- English names that are no longer so popular in the English speaking world, like Christine, Doris, Ivy, Joyce, Monica, Nancy, Veronica and Vivian. I often wonder to myself if these are imposed in childhood by older and out-of-touch teachers like my old friend Kathy, though this is a subjective thing based on the fact that the names seldom reflect the real character of the bearer.
- Names that are more common in non-English languages like, Anya, Freya, Mia, Mira, Nadia and Yolanda.
- The use of words, some of which which are occasionally used as names in the west and others which are never, such as Apple, Echo, Ice, Kiwi, Seven, Summer, Sunny - these are all genuinely names of people I've taught.
- Names which are similar to Asian names and/or words, like Eva, Fay, Lili, Lyn, Lucy, Sue, Suki and Sun.
The above lists are by no means exhaustive, but you get the picture if how varied the “English” names of Chinese people can be.
I have meandered from the point quite a bit, because I feel that to understand the English names of Chinese people, it is necessary to know a little of how and why they are given or chosen; but to return to the original question, when they adopt a western name, the Chinese are not westernising themselves. We sometimes have the habit of judging the Chinese as very traditional in their outlooks and attitudes, which might be due to the fact that the country as a whole makes a big effort to emphasise its traditional Chinese identity, but the Chinese people are far more modern than we give them credit for, and much more wise to the ways of the wider world than you might expect of a country whose access to the media is quite strictly controlled. The Chinese are immensely proud of their individual identities, and their family ties are very strong, so Mr. Wong will never call himself Mr. Smith just to fit in.
Basically, a Chinese person's English name is closely akin to the nicknames that many people use in groups of close friends, the only difference is that rather than being for strictly informal and social settings, Chinese “English” names are specifically for use in commuting with the wider, non-Chinese world.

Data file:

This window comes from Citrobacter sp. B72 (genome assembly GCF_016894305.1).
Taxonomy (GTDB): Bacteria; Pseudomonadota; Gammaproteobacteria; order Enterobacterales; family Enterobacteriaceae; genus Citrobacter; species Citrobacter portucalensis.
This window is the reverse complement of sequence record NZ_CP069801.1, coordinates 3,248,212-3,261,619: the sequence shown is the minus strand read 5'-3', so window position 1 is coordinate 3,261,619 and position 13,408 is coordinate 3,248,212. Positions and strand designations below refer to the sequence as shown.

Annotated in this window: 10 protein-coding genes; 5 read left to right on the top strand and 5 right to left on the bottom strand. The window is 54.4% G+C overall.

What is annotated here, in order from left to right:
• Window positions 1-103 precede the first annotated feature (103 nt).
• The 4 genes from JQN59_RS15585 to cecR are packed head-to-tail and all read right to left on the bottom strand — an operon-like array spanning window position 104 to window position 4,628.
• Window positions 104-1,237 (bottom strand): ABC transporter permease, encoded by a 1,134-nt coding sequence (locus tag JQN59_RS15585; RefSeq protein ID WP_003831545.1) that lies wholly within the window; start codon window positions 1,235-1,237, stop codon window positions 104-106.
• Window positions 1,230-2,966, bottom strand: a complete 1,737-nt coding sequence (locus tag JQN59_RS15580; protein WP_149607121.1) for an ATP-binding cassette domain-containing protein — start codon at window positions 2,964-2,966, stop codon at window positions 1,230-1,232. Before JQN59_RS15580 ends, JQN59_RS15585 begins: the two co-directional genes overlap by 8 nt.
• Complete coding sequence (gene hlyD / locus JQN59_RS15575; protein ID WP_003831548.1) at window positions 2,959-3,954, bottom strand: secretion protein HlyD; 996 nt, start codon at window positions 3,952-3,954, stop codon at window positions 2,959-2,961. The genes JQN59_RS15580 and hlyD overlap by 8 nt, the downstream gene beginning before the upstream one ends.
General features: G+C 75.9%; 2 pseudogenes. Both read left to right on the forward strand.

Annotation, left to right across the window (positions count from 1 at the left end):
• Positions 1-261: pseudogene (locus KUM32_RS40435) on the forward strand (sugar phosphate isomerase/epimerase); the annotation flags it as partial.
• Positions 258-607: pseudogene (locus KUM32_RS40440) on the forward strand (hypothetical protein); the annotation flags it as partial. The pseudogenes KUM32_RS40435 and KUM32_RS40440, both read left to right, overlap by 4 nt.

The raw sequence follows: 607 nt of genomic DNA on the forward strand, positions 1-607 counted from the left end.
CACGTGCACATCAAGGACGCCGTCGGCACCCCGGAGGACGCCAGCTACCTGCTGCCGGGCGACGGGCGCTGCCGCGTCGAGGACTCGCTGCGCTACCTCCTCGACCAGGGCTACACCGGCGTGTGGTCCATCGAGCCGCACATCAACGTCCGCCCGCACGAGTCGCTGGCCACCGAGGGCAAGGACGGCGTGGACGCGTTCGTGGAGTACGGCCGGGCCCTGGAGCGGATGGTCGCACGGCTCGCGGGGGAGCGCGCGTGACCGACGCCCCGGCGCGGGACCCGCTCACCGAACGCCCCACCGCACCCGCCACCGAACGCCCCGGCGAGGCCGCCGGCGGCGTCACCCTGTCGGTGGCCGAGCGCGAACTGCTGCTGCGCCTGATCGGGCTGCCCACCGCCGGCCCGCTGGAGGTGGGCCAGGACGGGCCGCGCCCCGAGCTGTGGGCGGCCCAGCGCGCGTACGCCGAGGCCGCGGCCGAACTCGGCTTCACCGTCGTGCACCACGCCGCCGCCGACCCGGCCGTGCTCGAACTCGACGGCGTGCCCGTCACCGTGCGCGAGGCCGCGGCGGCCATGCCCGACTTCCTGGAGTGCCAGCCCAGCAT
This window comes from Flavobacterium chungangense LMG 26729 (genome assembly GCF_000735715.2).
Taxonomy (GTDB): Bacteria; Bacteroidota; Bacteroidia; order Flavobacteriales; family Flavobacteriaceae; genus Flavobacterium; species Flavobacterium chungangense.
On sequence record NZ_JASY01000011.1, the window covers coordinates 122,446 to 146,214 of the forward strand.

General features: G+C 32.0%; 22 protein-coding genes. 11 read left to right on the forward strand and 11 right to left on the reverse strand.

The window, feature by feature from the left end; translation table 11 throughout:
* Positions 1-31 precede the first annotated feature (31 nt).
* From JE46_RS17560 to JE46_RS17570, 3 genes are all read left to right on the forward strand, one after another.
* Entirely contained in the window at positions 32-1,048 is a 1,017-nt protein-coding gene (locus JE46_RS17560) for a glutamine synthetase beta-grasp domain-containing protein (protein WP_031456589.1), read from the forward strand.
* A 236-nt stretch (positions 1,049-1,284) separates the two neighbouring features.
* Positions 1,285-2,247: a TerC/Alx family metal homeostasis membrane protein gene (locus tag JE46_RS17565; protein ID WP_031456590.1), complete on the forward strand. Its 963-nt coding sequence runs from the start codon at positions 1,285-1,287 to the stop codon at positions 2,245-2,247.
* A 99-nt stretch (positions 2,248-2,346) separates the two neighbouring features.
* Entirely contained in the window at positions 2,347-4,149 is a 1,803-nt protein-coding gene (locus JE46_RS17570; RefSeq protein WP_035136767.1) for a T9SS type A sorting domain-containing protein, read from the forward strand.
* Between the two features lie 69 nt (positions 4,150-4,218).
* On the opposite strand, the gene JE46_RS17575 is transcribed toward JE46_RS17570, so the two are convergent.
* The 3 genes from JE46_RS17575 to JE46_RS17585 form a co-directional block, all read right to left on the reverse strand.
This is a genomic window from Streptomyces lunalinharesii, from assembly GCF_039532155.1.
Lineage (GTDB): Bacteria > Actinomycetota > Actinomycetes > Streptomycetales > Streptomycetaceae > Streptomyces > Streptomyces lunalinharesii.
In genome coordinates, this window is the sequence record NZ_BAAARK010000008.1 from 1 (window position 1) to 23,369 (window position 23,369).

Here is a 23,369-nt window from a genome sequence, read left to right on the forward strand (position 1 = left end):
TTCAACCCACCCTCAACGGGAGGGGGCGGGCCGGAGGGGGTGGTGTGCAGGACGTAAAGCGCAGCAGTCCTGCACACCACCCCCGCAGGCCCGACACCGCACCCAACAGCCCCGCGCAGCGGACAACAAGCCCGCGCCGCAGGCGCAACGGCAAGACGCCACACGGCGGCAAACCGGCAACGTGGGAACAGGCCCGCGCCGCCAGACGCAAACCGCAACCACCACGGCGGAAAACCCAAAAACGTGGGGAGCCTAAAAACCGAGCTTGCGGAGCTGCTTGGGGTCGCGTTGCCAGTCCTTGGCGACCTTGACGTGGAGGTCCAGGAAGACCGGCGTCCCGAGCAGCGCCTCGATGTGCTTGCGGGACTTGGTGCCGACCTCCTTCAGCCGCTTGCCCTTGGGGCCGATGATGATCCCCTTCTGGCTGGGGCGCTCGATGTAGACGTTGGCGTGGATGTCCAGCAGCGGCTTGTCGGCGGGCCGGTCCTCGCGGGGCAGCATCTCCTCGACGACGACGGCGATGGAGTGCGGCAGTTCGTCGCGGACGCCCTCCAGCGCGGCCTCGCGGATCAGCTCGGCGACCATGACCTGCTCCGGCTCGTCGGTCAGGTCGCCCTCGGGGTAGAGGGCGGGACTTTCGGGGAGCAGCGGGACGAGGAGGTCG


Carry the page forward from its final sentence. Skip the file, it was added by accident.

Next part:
I used to think it sad that the Chinese so readily adopt different names to speak English, similar oriental cultures like the Japanese, Koreans, Vietnamese et cetera rarely do this except when actually living in another country, and more particularly if they were born or grew up in another country; but for the Chinese, adopting a different name is all part of learning English.
When you get to know Chinese people, however, you realise that there is little obligation and certainly no force involved in choosing to follow this convention, it is often a form of self-expression; a way to make one's own identity. The real names of most Chinese people, just like the names of anyone else, are chosen partially from the preferences of the parents and partially to ensure that the child is able to fit into the society in which he or she will grow up - relatively few in any part of the world go for the “rock-star” names of people whose circumstances see them grow up not having to worry too much about what others think.
Most Chinese people choose an English name that reflects how they want the world to see them, the Chinese are far from the timid, yielding Asians of popular western folklore, they are people with an immensely proud heritage which forms a huge part of their personal identities, but they are not restricted by their traditions - as a people, the Chinese are very confident about their place in the world.
Finally, I have grown quite fond of the idea of young students adopting a name that is easier for the foreign idiot teaching them to pronounce. When you consider how badly westerners often treat other cultures, there is a kind of poetic justice about it!